You have to cherish every little bit of the successes you do have and really work harder every single time because you can’t rest on your laurels and expect things to happen. As much as someone’s paying attention to you today, you can literally be no one tomorrow if you don’t keep making art. The first and foremost important thing to me is I keep making art as much as I can. I write as many songs as I can because that’s really all that matters when it comes to an independent career. It’s staying inspired, especially during a pandemic. You’re sitting at home all the time and not really around people that often, that’s the hardest part when it comes to creating. Things are really expensive. Recording is expensive, making good videos is expensive, promoting things isn’t always as easy as creating a viral video, because that’s not something you plan. The hardest thing is spending money correctly and where it counts, and making sure you make the best art you can.


What was your biggest highlight from touring the world?

Whew, there’s two and they’re very different from each other. When I was a teenager, I went to play this festival in the UK called ‘All Tomorrow’s Parties’. So many artists I loved had performed that day like ‘The Zombies’, ‘Autolux’, John Frusciante, PJ Harvey, all these artists. I felt overwhelmed by how much talent there was in the room. On top of that, I’m walking out on stage and there’s 4,000 people sitting there about to watch us. I was so young, it was such an impression made on my mind. “Oh wow, I got here. I got to this moment, I can’t even believe this is happening.”

One of my favorite shows was in San Pedro, California with my old band. There’s this song, I said “okay guys, I’m going to test out this new song.” Sort of a quiet song, it started with a poem. I started reciting this poem while my guitar was playing, and everyone in the room one-by-one, sat on the floor. There were a hundred people in the room, and everyone decided to quietly sit on the floor. It was almost a sign of respect and admiration for it. I remember swelling up in tears, really adorable of everyone there to do that.

Talk about scoring over 30 films alongside Budd Carr. 

Budd Carr acted as a mentor through my time composing for a few years. I’d created this set of demos and they got into the hands of Budd Carr, he wouldn’t listen to them cause he doesn’t like unsolicited demos. Some friend of a friend gave it to him and he threw it in his glove compartment. A few months later he cleaned out his entire car, and he forgot his iPod and his CD case. He was stuck with only my CD, so he had to listen to it, and he fell in love with it. He found out that I was not only a girl, but also really young. He couldn’t believe it, so he reached out to me. He ended up mentoring me throughout this entire composer career I had for a while. I did an Axe commercial and a Girl Scout Cookie commercial, all these weird, random commercials. We did a few Netflix movies in the first years of Netflix, and I did a lot of short films, and festival films. It was fun. I’m a very visual person so to sit there, watch visuals, and compose to them is what I do as a musician anyway. I’ll think about what the visuals are for a sound, so it came naturally to me.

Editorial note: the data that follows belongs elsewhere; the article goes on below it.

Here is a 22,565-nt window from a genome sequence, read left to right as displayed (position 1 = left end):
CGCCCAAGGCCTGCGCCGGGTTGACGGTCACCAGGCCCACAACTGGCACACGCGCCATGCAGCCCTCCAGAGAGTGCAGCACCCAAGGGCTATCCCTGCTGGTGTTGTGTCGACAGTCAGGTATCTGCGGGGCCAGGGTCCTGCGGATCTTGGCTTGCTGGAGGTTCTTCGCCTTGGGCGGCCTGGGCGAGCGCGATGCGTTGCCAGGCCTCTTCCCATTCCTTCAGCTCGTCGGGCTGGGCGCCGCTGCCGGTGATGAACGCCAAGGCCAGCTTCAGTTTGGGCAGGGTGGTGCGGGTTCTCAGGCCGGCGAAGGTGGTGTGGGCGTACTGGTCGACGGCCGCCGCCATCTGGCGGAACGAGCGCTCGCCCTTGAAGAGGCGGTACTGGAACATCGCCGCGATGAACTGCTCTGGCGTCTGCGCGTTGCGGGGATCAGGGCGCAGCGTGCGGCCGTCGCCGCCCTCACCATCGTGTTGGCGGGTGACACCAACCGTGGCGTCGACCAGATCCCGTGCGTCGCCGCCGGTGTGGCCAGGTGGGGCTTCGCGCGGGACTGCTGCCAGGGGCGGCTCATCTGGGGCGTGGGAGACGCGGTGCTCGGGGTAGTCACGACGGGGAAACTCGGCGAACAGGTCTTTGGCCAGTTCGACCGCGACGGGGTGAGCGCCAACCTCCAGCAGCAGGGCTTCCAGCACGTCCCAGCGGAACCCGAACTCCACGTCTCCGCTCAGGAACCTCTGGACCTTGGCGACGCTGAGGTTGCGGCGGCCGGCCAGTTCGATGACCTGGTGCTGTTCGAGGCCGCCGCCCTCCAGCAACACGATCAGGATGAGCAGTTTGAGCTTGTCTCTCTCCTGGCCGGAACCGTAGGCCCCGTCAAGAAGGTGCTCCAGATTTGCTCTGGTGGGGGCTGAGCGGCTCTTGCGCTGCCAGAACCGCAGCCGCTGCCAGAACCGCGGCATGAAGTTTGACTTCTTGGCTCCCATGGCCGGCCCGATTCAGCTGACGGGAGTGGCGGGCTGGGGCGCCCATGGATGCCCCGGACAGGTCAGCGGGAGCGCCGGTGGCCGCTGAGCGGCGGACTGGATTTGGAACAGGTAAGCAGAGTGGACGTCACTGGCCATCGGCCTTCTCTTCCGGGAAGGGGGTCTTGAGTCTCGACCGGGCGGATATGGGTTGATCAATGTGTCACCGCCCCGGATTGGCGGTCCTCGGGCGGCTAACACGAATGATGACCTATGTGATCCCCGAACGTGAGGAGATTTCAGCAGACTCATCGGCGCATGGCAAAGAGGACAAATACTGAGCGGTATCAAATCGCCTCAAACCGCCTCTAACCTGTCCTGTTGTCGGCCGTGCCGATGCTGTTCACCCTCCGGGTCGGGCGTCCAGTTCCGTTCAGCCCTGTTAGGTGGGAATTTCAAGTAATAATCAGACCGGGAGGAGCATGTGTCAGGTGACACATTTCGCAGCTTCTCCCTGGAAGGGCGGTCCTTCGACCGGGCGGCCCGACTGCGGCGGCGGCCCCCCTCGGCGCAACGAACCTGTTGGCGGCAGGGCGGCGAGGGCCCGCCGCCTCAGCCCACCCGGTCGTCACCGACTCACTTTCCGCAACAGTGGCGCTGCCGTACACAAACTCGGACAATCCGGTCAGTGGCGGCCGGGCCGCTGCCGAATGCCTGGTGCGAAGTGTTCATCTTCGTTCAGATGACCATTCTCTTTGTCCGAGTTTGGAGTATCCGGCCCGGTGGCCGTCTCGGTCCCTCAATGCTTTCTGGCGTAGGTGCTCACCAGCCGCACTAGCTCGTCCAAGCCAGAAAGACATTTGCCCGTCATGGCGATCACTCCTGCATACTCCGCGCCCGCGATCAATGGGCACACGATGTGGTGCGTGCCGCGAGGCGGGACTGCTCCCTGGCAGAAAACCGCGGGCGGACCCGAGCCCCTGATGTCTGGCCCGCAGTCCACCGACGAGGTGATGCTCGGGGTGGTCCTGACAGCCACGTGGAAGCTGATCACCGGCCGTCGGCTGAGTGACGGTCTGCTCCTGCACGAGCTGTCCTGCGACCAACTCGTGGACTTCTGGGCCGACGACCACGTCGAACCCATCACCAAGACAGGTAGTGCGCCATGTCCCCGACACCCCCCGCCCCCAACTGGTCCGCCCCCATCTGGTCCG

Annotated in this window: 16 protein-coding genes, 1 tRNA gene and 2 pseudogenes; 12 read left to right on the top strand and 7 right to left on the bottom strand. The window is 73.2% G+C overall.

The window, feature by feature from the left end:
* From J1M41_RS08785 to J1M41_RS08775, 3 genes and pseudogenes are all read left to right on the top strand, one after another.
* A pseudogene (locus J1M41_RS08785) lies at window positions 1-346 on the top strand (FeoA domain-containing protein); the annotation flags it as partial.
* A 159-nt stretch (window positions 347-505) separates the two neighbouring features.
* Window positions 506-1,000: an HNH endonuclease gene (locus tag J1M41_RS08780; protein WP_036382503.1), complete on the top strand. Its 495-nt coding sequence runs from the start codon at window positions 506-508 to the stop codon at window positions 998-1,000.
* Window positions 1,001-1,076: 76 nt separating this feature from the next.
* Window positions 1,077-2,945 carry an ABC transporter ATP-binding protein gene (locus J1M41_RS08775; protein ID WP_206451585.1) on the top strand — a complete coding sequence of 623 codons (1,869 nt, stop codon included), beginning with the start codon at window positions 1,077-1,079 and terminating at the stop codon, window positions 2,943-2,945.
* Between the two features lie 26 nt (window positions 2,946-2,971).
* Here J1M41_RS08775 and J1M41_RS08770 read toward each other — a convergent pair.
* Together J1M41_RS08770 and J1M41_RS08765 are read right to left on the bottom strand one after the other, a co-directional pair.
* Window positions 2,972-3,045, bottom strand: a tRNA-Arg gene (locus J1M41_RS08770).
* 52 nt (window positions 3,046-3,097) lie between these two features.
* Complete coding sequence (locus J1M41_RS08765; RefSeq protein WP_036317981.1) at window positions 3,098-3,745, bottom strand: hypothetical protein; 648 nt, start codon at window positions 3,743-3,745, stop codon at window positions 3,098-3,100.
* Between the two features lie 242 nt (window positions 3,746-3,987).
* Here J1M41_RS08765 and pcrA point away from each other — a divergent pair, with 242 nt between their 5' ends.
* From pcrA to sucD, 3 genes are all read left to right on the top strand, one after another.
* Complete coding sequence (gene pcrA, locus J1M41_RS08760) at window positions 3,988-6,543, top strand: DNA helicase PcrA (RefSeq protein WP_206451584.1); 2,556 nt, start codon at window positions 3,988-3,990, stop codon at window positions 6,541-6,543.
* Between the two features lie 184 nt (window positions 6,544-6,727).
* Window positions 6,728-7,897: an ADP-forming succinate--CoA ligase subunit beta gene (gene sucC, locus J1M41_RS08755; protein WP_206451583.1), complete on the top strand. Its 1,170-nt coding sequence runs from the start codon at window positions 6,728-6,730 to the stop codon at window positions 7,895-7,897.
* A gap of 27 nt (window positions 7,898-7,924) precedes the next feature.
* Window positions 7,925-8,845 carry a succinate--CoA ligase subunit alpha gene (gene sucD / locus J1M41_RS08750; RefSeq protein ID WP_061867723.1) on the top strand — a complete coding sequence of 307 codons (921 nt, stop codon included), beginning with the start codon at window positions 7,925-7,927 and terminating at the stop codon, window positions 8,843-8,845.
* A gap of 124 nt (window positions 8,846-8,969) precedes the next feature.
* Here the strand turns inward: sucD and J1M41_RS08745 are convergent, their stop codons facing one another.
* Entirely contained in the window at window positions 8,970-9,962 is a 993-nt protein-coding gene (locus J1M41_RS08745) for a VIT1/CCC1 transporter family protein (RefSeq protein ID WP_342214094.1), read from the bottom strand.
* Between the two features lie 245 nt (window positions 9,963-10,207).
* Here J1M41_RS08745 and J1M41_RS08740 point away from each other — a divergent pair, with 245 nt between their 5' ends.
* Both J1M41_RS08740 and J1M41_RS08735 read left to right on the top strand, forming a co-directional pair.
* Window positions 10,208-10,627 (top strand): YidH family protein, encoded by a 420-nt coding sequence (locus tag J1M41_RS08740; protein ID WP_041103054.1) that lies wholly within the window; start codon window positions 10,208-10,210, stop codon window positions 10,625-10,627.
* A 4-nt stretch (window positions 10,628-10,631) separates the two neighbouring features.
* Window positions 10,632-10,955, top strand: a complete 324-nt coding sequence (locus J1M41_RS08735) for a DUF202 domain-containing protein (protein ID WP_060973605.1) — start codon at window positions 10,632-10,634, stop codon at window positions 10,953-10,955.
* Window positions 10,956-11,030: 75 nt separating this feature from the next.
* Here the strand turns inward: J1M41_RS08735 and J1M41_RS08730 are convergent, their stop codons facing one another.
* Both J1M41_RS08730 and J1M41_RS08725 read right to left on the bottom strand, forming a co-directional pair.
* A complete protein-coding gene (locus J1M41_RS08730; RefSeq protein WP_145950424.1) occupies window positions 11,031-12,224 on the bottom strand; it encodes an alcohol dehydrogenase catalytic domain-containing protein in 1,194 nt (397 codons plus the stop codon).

3 things you need in the studio?

Lots of water. I love snacks. I have to have my keyboard. It’s this little vintage synth called Alesis Micron and we always lose the power chord for it. I have to always buy one off of Ebay every few months, it’s this curse we all have. [laughs] I always have to have that keyboard.

What snacks do you like in the studio?

I like popcorn. I like sesame sticks. I love lots of fruit. It’s always different. I’m not a super sweets person, I like salty foods. I’m really obsessed with sesame seasoning so I’ll have anything with sesame on it.


What made you start your own nonprofit Treehouse and what does it mean to you?

Born and raised in Los Angeles, I’m surrounded by so many different artists. whether that be fellow musicians, writers, actors, or filmmakers. Every artist in LA is trying to build their own artistic empires and have little time to pay attention to anyone else unless they happen to catch it on social media. It was a shower thought, I was in the shower and wondered if anyone else felt this way. I decided to post about it. “Would anyone be interested in a small event at my house where we could showcase our art to each other?” The response was immediately and explosively a yes.

The first Treehouse happened in my living room, around 15 talented artists performed. Some were friends, some were people I’d never met before. It was magic watching the audience watch the artist. They’re so attentive and so there, listening, taking it in. I felt like I’d tapped into some alternate dimension where everyone, even the not so seeming, had something magical to offer. That night was such a success, it made me realize artists don’t have enough avenues to showcase their art, the ability to network with other artists in person or a safe space to be listened to.

I decided to do it monthly. As the months went on, through word of mouth it became too crowded. Too many strangers to have in my own house, we had to move it. I decided to make Treehouse a pop-up event. We’re offered venues: Hollywood Tower, Think Tank Gallery, Vocal Warehouse. We even threw a crowd funded festival with 25 bands and 25 films at the Ambassador Auditorium. Anywhere from 150 to 800 people show up depending on promotion and venue size.  Treehouse is completely free. We don’t get charged for the spaces we use and we don’t charge for admission or to perform. The most we spend is on Christmas lights to decorate the mic stand with, wine, and chips. People donate here and there. It’s been going strong for 6 years.

When the pandemic hit, we canceled all our live events planned for the year. We launched the #QuarantineConcert on Instagram. We had over 50K musicians partake including Walk The Moon, The Griswolds, and Meg Meyers. I have such a place in my heart to help artists. Treehouse has exposed hundreds of artists to thousands of people, so imagine how wonderful it was to have my husband expose Skandra to millions. Apparently, no good deed goes unnoticed.

What can we expect from your forthcoming album?

A whole new set of songs, better songs. That’s something I’ve been really working on, trying to keep developing the sound, and making better music.

 Do you have any goals for yourself?

I’d love to tour in 2021, ideally at the end of the year. That, and finding innovative ways to interact with fans. I had this idea of doing this U.S. treasure hunt, getting friends in cities to hide things throughout the country, and fans have to go find it. It would be exclusive merch or…I have all these random, interactive, experience ideas I’d really like to try out this year.